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2288 pages added, reviewed or updated during the last month (last updated: 19/4/2021)


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recurrent otitis media

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This is a condition in which the patient, most commonly a child, suffers form repeated episodes of acute otitis media, often entailing repeated courses of antibiotics. It can be defined as 3 or more episodes of acute otitis media in 6 months or 4 or more episodes in a year (1).

Often there is a persistent effusion in the middle ear which acts as a bacterial culture medium.

Risk factors associated with recurrent acute otitis media include (1,2):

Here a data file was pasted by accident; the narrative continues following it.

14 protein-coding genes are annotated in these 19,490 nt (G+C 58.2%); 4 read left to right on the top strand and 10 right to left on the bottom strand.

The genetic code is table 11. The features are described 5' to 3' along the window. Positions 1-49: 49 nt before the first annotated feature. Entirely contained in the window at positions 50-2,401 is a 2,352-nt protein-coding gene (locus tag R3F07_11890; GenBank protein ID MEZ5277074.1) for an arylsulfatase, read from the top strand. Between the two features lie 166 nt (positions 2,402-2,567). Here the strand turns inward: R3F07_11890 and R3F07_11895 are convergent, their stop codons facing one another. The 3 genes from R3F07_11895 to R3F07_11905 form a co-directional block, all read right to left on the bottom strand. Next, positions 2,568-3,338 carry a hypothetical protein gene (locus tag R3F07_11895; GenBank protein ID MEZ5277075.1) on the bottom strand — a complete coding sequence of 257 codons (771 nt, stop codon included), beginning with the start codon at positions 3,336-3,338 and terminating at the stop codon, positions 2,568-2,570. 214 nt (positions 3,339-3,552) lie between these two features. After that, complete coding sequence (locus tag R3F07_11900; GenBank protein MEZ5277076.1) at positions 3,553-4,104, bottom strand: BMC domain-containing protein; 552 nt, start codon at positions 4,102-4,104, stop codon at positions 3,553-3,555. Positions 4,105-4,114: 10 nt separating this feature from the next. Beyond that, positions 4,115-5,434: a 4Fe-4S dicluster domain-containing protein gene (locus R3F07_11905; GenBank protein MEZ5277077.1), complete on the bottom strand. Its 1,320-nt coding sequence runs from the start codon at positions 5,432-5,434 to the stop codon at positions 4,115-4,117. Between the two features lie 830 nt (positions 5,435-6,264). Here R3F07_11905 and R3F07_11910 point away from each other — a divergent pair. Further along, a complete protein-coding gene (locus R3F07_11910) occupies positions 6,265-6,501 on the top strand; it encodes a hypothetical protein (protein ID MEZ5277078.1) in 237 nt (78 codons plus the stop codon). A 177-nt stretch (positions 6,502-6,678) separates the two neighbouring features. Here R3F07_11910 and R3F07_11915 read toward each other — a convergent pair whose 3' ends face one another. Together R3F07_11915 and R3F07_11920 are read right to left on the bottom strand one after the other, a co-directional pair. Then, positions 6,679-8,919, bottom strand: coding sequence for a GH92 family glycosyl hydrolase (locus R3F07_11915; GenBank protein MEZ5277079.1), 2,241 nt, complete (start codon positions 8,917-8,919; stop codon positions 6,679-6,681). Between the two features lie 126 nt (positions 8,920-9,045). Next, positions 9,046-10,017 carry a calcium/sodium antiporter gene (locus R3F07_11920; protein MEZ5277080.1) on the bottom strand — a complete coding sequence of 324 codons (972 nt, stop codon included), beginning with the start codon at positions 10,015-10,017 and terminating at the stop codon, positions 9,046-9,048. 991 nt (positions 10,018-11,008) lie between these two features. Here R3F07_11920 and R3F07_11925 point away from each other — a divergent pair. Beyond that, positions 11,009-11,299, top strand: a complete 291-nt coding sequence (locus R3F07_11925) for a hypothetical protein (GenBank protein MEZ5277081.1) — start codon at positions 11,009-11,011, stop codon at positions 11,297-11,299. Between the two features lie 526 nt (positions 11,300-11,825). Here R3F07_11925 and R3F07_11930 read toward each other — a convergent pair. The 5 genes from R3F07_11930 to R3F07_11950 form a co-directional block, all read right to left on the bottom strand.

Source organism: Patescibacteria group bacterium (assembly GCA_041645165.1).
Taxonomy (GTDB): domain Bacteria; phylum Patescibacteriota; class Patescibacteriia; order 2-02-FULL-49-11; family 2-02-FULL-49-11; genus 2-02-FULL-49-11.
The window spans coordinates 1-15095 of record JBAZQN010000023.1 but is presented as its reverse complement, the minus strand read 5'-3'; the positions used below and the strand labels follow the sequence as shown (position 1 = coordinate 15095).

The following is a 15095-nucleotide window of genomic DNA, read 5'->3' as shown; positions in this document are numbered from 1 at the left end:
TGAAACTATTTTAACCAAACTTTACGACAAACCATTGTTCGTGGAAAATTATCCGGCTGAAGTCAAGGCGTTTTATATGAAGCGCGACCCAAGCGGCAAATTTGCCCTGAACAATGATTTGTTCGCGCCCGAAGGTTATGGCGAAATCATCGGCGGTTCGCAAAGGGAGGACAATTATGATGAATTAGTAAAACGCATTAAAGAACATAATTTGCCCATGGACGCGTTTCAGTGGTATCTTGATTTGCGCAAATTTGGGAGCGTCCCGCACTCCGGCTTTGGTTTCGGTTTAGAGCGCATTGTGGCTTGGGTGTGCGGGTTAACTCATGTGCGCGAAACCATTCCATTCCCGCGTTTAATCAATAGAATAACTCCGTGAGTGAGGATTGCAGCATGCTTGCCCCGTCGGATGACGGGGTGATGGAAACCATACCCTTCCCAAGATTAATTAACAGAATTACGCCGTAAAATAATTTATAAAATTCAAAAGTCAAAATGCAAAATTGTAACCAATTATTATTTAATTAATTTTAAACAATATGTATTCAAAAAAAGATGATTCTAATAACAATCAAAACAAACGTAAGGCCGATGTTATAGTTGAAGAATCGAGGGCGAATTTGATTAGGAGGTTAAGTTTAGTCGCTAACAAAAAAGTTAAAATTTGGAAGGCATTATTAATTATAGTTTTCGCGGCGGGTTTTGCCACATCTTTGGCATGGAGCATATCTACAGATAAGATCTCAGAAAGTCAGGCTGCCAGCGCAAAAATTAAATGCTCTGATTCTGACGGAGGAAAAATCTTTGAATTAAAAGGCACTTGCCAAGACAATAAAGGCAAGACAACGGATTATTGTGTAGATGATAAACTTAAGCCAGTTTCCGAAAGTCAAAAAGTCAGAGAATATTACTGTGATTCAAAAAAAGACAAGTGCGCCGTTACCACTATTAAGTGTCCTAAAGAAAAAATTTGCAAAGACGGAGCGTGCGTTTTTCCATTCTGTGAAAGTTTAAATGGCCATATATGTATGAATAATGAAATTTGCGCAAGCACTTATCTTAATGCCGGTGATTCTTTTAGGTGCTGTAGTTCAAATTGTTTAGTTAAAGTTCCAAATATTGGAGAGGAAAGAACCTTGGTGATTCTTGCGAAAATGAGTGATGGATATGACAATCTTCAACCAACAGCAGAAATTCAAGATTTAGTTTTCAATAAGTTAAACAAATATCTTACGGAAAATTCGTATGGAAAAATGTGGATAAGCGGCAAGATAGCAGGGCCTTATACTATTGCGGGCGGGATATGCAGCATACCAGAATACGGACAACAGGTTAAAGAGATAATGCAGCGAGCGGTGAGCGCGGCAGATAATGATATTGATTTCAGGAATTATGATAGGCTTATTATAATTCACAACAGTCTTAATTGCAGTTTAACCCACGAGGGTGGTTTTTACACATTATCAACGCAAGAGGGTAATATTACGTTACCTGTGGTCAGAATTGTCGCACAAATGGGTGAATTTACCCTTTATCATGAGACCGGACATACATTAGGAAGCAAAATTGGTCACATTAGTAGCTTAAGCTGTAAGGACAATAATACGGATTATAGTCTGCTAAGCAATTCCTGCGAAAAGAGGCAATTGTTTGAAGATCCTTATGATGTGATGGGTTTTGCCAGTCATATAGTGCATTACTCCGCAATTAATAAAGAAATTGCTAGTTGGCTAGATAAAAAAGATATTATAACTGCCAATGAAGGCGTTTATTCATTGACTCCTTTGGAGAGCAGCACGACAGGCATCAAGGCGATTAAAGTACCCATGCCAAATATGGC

• first episode of acute otitis media early in life (within 6 months) - a prominent risk factor for recurrence
  • male sex
  • day care
  • not being breastfed
  • primary clinical treatment failure
  • bilateral disease
  • passive smoking
  • winter season
  • sibling history of recurrent acute otitis media
  • craniofacial abnormalities (including Down’s and cleft palate)
  • dummy use

Other foci of infection such as sinusitis should be excluded and immune deficiency should be considered. Prophylactic antibiotics, for example amoxicillin, may then be given for up to six months and grommet insertion may also be helpful. NICE has concluded that persons with recurrent acute otitis media should not be excluded from the offer of a delayed or no antibiotic prescribing strategy (3).  

Prevention strategies for recurrent acute otitis media should include modification or elimination of controllable risk factors (1).

Reference:

Last reviewed 01/2018

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